Their Abra community weavers, on the other hand, use a pedal loom, which allows them to come up with wider textiles. It’s also faster compared to backstrap loom weaving, but still labor intensive just the same.
The weaving process deserves a separate article altogether, but to summarize, it starts with warping the threads, then setting it on the loom and designing the pattern before the actual weaving starts. And if natural fibers and dyes are used, there’s an entire process that needs to be done before warping can even start. “Weaving is really an intricate process and we need to give credit and value and honor our weavers for sharing part of their culture with us,” says Maridul.
A Malingkat item for everyone
One of the thrusts of the brand is to make woven textiles accessible to as many Filipinos as possible. “We envision each and every Filipino proudly carrying a piece of our beautiful weaving traditions and heritage through a Malingkat item. That is why we are intentional about our pricing and we develop small and affordable pieces like our eco bags and pouches,” shares Maridul. Their bags and pouches start at below P300 while their premium pieces like table runners, espadrilles, and other products start at just over P1,000. They will be launching more accessories this year to make full use of their excess fabrics, or retazos.
Malingkat items are available online through a dedicated online shop and through their social media pages, although we can’t find all their products on their posts. “It’s a conscious decision because we want our Facebook and Instagram pages to be a platform also for sharing the stories of our weavers, of our weaving traditions, and pieces,” says Maridul.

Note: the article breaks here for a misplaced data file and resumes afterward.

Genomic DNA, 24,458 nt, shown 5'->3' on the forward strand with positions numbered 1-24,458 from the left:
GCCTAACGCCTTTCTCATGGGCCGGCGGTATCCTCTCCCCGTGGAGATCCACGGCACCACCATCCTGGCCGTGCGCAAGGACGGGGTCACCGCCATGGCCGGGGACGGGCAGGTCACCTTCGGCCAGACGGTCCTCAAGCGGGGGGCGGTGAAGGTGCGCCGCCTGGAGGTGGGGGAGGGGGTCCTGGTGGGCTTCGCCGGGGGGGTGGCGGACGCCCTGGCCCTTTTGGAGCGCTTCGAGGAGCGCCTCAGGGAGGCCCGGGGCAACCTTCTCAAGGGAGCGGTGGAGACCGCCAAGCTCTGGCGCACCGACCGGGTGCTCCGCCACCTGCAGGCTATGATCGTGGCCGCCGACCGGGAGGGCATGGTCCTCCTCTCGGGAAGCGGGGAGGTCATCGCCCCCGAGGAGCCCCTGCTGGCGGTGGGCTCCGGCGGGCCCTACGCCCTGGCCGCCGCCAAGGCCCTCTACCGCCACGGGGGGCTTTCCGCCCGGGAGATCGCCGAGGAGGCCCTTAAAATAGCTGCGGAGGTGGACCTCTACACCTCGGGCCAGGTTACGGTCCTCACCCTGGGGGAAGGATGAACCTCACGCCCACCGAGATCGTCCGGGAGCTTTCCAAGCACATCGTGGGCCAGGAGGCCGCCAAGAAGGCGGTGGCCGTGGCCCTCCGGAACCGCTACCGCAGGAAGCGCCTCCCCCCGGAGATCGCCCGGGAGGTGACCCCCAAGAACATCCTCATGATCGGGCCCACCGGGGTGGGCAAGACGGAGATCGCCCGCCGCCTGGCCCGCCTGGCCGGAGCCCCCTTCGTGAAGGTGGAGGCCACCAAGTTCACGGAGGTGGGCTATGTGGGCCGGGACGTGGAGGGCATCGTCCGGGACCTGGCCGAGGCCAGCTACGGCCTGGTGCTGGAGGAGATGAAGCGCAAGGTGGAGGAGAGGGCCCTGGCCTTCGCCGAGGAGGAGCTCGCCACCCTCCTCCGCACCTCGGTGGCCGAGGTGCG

Frankie & Friends at SM Aura is their retail partner as of date. Though their products are not yet for export, that is a direction they would like to take in the future.
Last year, they were one of the top 10 awardees of the BPI Sinag Accelerate Program. “We are truly honored and grateful for being chosen alongside more seasoned enterprises because it is giving us valuable learning opportunities, a louder voice in sharing our brand and cause, and the tools to improve our enterprise, and do more for our partners,” cites Maridul.
“We plan on continuously widening our reach and impact by maximizing the digital space, partnering with more weaver communities, developing products that will allow every Filipino to proudly bring a part of our weaving heritage with us wherever we go, and showcase and promote the Philippines’ beautiful weaving traditions and other quality locally-made pieces. We’re in this for the long run.”
Deviating from the usual conflict-ridden Mindanao notion
For Maridul, Malingkat is a story that needs to be told. Deviating from the usual notion of Mindanao being a conflict-ridden region, Maridul relates, “I want Mindanao to be synonymous with the word “malingkat.” Mindanao is beautiful in so many ways – its unspoiled natural environment, the harmony of different faiths and cultures, the food – from the exotic to the “not so ordinary” ordinary, and the people – brave, resilient, [and] determined.”
“Beyond what we see and hear in the news, there are so many treasures still undiscovered and undervalued in Mindanao. It really is a land of promise, but has to be given the chance to shine, to showcase what is good and beautiful in its provinces and people, to offer equal opportunities for economic, educational, and social improvement to each and every son and daughter of Mindanao.”
Malingkat is the Tausug word for beautiful (and Maridul is a proud Tausug on her father’s side), while Fawzia means successful in Arabic. Together, Malingkat weaves beauty and success behind every fabric.
“Mindanao is Malingkat,” concludes Maridul.
For more information, visit Malingkat Weaves on Facebook.
This appeared in Agriculture Monthly’s February 2020 issue.